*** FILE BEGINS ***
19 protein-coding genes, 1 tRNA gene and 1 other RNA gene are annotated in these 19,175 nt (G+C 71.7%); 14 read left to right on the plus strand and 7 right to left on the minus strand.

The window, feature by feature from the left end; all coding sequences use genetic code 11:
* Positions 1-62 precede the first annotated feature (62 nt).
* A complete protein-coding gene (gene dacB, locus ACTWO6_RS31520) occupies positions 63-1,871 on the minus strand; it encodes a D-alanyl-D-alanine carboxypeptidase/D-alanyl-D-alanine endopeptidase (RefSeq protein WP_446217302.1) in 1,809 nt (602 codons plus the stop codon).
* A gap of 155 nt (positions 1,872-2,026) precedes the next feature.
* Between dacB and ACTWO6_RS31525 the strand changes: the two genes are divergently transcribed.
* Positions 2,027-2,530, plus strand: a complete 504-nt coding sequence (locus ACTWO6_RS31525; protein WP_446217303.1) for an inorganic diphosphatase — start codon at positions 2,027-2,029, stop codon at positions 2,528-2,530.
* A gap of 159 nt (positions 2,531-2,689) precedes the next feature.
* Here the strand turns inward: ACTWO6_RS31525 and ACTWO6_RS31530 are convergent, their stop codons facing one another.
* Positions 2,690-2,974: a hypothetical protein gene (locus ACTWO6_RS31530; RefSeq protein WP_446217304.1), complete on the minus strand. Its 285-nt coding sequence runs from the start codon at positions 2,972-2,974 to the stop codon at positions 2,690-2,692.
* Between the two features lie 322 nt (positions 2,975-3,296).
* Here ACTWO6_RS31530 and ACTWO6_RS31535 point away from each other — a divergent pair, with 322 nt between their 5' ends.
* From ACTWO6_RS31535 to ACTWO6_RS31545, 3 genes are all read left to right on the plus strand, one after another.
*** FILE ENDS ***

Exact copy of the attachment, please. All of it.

19 protein-coding genes, 1 tRNA gene and 1 other RNA gene are annotated in these 19,175 nt (G+C 71.7%); 14 read left to right on the plus strand and 7 right to left on the minus strand.

The window, feature by feature from the left end; all coding sequences use genetic code 11:
* Positions 1-62 precede the first annotated feature (62 nt).
* A complete protein-coding gene (gene dacB, locus ACTWO6_RS31520) occupies positions 63-1,871 on the minus strand; it encodes a D-alanyl-D-alanine carboxypeptidase/D-alanyl-D-alanine endopeptidase (RefSeq protein WP_446217302.1) in 1,809 nt (602 codons plus the stop codon).
* A gap of 155 nt (positions 1,872-2,026) precedes the next feature.
* Between dacB and ACTWO6_RS31525 the strand changes: the two genes are divergently transcribed.
* Positions 2,027-2,530, plus strand: a complete 504-nt coding sequence (locus ACTWO6_RS31525; protein WP_446217303.1) for an inorganic diphosphatase — start codon at positions 2,027-2,029, stop codon at positions 2,528-2,530.
* A gap of 159 nt (positions 2,531-2,689) precedes the next feature.
* Here the strand turns inward: ACTWO6_RS31525 and ACTWO6_RS31530 are convergent, their stop codons facing one another.
* Positions 2,690-2,974: a hypothetical protein gene (locus ACTWO6_RS31530; RefSeq protein WP_446217304.1), complete on the minus strand. Its 285-nt coding sequence runs from the start codon at positions 2,972-2,974 to the stop codon at positions 2,690-2,692.
* Between the two features lie 322 nt (positions 2,975-3,296).
* Here ACTWO6_RS31530 and ACTWO6_RS31535 point away from each other — a divergent pair, with 322 nt between their 5' ends.
* From ACTWO6_RS31535 to ACTWO6_RS31545, 3 genes are all read left to right on the plus strand, one after another.